Thursday, July 18, 2013
The Golden Rule says “Do unto others as you would have them do unto you.” Those are good words to live by and many people do what they can to do what’s right and to help other people.
Of course, doing good things can often cost money and that’s a commodity that can be in short supply.
Tom Yawkey inherited a fortune from his uncle who adopted him and raised him. Among other things, Yawkey owned lumber and iron interests, bought the Boston Red Sox and what is today the 20,000-acre Tom Yawkey Heritage Preserve.
He and his second wife Jean were heavily involved in Boston and New England, but they assuredly left big pieces of their hearts in Georgetown, South Carolina.
The Yawkey Heritage Preserve — North Island, South Island and most of Cat Island — protects miles of coastal South Carolina near Georgetown.
He was a man and she was a woman who helped others, but also believed people should help themselves.
Yawkey donated $100,000 towards the cost of Georgetown Memorial Hospital back in 1949 — but he stipulated that local folks had to raise the rest of the money. They did.
His generosity extended far and wide. Tara Hall Home for Boys in the Rose Hill section of Georgetown County is home to a dozen and up to almost three dozen boys who’ve been in tough situations. The Yawkey Foundation is a major source of funding.
While Yawkey had his shortcomings, he also helped people in amazing ways.
The Yawkey Cancer Center, the Yawkey wing at Georgetown Hospital, the nursing program at Horry-Georgetown Technical College, and many more charitable and philanthropic efforts exist in large part because of Jean and Tom Yawkey.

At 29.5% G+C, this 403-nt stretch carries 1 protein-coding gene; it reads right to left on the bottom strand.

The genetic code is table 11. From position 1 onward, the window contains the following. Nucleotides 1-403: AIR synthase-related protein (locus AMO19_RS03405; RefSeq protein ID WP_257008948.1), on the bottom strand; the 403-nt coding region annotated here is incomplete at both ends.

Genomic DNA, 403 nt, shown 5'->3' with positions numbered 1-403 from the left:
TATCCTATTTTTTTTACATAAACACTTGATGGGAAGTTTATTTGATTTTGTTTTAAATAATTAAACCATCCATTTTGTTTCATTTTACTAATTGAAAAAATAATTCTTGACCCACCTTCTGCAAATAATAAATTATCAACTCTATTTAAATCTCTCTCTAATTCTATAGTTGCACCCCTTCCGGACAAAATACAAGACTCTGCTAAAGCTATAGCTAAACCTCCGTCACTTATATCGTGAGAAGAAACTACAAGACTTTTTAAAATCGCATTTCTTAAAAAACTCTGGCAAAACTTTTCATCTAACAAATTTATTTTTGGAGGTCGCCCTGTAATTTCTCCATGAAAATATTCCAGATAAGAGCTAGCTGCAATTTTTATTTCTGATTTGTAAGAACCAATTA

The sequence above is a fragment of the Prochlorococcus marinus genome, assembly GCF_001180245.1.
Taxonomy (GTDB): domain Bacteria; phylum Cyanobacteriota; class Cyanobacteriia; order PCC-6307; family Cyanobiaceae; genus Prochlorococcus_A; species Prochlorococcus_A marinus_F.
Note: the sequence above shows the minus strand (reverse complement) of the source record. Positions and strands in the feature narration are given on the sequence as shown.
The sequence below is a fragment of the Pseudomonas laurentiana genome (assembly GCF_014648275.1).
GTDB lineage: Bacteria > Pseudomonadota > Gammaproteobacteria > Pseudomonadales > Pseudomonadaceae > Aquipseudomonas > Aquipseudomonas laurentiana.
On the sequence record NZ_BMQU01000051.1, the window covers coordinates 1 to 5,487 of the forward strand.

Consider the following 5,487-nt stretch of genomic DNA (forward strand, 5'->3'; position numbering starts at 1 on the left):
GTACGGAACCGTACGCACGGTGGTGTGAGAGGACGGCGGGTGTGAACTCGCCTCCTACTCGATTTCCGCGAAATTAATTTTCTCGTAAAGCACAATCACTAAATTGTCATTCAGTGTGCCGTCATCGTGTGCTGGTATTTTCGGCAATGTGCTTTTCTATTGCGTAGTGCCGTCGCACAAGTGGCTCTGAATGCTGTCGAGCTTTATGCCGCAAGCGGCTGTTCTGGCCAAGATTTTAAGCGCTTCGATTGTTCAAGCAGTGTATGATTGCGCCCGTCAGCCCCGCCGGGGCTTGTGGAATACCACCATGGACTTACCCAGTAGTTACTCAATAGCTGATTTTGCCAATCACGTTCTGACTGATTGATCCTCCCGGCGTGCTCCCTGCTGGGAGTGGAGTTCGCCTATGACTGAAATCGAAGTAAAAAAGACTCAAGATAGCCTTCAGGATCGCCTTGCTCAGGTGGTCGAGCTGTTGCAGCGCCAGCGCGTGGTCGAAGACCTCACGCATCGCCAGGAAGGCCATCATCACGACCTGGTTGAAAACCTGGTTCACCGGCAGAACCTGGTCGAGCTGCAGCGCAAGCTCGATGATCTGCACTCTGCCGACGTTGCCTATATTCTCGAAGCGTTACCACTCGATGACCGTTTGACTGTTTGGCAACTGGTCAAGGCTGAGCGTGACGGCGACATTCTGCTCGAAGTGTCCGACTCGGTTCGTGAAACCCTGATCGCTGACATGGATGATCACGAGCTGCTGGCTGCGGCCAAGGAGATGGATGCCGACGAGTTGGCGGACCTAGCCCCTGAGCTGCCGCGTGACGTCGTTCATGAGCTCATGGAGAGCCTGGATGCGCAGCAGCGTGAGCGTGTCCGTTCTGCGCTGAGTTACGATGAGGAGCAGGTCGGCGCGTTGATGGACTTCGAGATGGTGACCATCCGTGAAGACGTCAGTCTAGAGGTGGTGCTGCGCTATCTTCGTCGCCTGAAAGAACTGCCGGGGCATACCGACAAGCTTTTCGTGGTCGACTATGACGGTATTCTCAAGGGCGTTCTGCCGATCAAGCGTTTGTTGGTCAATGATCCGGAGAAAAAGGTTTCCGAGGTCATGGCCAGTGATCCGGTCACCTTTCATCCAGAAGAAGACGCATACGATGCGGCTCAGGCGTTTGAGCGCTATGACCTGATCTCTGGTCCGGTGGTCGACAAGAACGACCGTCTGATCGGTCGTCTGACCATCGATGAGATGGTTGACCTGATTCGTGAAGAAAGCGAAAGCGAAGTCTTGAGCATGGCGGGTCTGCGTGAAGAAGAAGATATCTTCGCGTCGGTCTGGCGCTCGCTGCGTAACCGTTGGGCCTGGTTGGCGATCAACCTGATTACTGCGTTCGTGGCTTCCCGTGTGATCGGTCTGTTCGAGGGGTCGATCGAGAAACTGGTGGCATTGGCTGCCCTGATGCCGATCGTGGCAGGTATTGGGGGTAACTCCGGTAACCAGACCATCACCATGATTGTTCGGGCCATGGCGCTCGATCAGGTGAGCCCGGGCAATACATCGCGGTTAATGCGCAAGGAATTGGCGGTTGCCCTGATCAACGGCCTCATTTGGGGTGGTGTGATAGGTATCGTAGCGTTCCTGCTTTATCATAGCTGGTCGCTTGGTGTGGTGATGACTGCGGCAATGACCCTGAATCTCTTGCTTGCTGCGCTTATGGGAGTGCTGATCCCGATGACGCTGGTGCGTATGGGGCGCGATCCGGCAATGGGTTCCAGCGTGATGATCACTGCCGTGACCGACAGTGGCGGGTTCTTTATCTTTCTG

Eleanor Armstrong was a nurse at Georgetown Hospital and her husband was a surgeon. She continues to serve on the boards of the Yawkey Foundations, long after Tom Yawkey’s death in Boston on July 9, 1976.
“Miss Ellie” and the other trustees work hard to ensure that their generosity continues.
When the Boston Red Sox team was sold in 2002, the proceeds added nearly $400 million to the Foundations.
A just-issued 72-page report tells about many of the emphasis areas of the foundations and its philanthropy.
It’s absolutely amazing to read about the 2,500 grants totaling $316 million to organizations in New England and Georgetown County, South Carolina.
Most folks reading this editorial won’t be able to contribute anywhere near that kind of money.
But, when the steel mill in Georgetown closed about the same time that the Boston Red Sox were sold, the people of Ge-orgetown County led all 46 counties in South Carolina in per capita charitable giving.
Tom and Jean Yawkey and their foundations have done tremendous good. They set the example of sharing their material resources and of being involved in working hard to help others.
Yawkey could be keeping an eye on things as he trims the azaleas around a mansion past the pearly gates.
Bob Joyner, who managed the Yawkey Heritage Preserve for the S.C. Department of Natural Resources, first met Yawkey when he went out to the property in the 1960s. He saw this guy dressed in old, worn but serviceable work clothes who was tending to the azaleas. He seemed like a pretty smart fellow, and Joyner related that if the gardener knew that much then that Yawkey guy he was looking for must really be something.
He was. And Georgetown County is a better place because of that “doing unto others” that Tom and Jean Yawkey practiced in their lives and left as a legacy after they passed on.
We’re humbly grateful.
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